So you want to enter IM only because you like it? Great! Jot down three things that, for you, separate it from other specialties.
Interested in surgery because you love fixing things with your hands? Cool! When did that start to materialize for you? When you were playing with Legos as a toddler? In the anatomy lab?
If it’s authentic, it’s probably worth talking about.
Also, consider that the patient story is typically an easy place to to fill out with more content. Add in a detail or two or three:
Over what subject did you and your patient connect? Did you have any interactions with their family members? What symptom made you think of the correct differential? What little thing did you do to help the team?
Often, even the smallest details are worth sharing because they all come together to paint a more vivid picture.
How to Write Less
Most residency applicants try to cram too much into their 600 to 800-word personal statement. Is that you?
If your medical residency personal statement length is over 800 words, readers might get the impression you have an over-inflated ego. Programs DO want stand-out residents. But they also want their star team members to be humble and hardworking.
Every element of your application is a brush stroke in the picture you’re painting for your readers. Keeping your medical residency personal statement concise shows you are modest, respectful, and aware of the rules.
Concise writing is difficult. If you’re way over 800 words, you’ll have to trim entire sections. Believe me, I know how painful that is after working so hard to make everything perfect.
Otherwise, reread your personal statement. Circle sentences that are:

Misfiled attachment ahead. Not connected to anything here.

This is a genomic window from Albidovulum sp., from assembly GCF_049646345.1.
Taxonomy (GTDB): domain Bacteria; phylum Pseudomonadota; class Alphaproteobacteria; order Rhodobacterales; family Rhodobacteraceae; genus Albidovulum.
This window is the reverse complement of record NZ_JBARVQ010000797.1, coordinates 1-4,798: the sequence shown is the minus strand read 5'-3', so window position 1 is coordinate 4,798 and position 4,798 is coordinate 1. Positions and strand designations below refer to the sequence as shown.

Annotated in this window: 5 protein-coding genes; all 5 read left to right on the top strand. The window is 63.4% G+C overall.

1. pointing out the obvious
2. saying something you've already said, only in a different way, or
3. saying something that isn't very important.
Cut them without mercy or remorse because they are weakening your message and tiring out your readers.
"I ran quickly down the hall to the patient's room." = 10 words
"I sprinted to the patient's room." = 6 words
What Are the Exceptions?
There is one notable exception to my advice about your medical residency personal statement length, which is the supplemental paragraph. It is an awesome tool for explaining ERAS application red flags, but it should only be used sparingly and in certain situations.
Otherwise, do you really not have enough to fill 600 words? Can you truly not communicate what you want to communicate in under 800 words?
I guarantee you can. Keep brainstorming, keep revising, keep trimming.
If you feel stuck, force yourself not to look at your personal statement for 48 hours. Sometimes it takes fresh eyes to see what was there in front of you all along.
And if you want professional help, contact me! I offer an array of services and I’ve literally seen it all at this point.
1) Your personal statement should be between 600 and 800 words.
2) Quality matters more than word count. If your residency application personal statement is well-crafted and genuine, readers will respond positively, and it will improve your chances of being invited to the interview.